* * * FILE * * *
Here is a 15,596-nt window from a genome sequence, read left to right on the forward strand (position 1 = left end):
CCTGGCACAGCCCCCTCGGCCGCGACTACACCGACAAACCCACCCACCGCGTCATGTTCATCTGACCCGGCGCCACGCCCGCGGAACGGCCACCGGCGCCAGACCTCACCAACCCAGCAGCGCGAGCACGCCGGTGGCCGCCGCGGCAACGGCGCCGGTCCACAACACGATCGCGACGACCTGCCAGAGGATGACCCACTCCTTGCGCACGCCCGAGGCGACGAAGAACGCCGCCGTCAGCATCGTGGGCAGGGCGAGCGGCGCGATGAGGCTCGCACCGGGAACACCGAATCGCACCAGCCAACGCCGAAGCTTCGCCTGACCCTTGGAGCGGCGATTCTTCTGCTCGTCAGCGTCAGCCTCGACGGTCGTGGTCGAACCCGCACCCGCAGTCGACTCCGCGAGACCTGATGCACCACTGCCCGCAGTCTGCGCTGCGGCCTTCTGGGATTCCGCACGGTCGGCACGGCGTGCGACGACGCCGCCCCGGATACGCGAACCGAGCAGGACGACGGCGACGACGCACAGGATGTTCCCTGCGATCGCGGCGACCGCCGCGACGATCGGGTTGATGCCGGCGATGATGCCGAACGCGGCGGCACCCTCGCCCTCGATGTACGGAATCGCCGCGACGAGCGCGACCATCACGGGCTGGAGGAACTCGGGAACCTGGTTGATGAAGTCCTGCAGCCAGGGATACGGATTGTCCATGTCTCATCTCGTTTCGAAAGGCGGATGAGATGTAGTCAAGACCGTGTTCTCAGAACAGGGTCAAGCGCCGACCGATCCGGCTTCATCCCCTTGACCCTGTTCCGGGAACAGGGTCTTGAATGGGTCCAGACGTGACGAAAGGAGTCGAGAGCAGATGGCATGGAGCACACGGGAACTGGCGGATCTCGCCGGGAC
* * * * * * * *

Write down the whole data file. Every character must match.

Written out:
Here is a 15,596-nt window from a genome sequence, read left to right on the forward strand (position 1 = left end):
CCTGGCACAGCCCCCTCGGCCGCGACTACACCGACAAACCCACCCACCGCGTCATGTTCATCTGACCCGGCGCCACGCCCGCGGAACGGCCACCGGCGCCAGACCTCACCAACCCAGCAGCGCGAGCACGCCGGTGGCCGCCGCGGCAACGGCGCCGGTCCACAACACGATCGCGACGACCTGCCAGAGGATGACCCACTCCTTGCGCACGCCCGAGGCGACGAAGAACGCCGCCGTCAGCATCGTGGGCAGGGCGAGCGGCGCGATGAGGCTCGCACCGGGAACACCGAATCGCACCAGCCAACGCCGAAGCTTCGCCTGACCCTTGGAGCGGCGATTCTTCTGCTCGTCAGCGTCAGCCTCGACGGTCGTGGTCGAACCCGCACCCGCAGTCGACTCCGCGAGACCTGATGCACCACTGCCCGCAGTCTGCGCTGCGGCCTTCTGGGATTCCGCACGGTCGGCACGGCGTGCGACGACGCCGCCCCGGATACGCGAACCGAGCAGGACGACGGCGACGACGCACAGGATGTTCCCTGCGATCGCGGCGACCGCCGCGACGATCGGGTTGATGCCGGCGATGATGCCGAACGCGGCGGCACCCTCGCCCTCGATGTACGGAATCGCCGCGACGAGCGCGACCATCACGGGCTGGAGGAACTCGGGAACCTGGTTGATGAAGTCCTGCAGCCAGGGATACGGATTGTCCATGTCTCATCTCGTTTCGAAAGGCGGATGAGATGTAGTCAAGACCGTGTTCTCAGAACAGGGTCAAGCGCCGACCGATCCGGCTTCATCCCCTTGACCCTGTTCCGGGAACAGGGTCTTGAATGGGTCCAGACGTGACGAAAGGAGTCGAGAGCAGATGGCATGGAGCACACGGGAACTGGCGGATCTCGCCGGGAC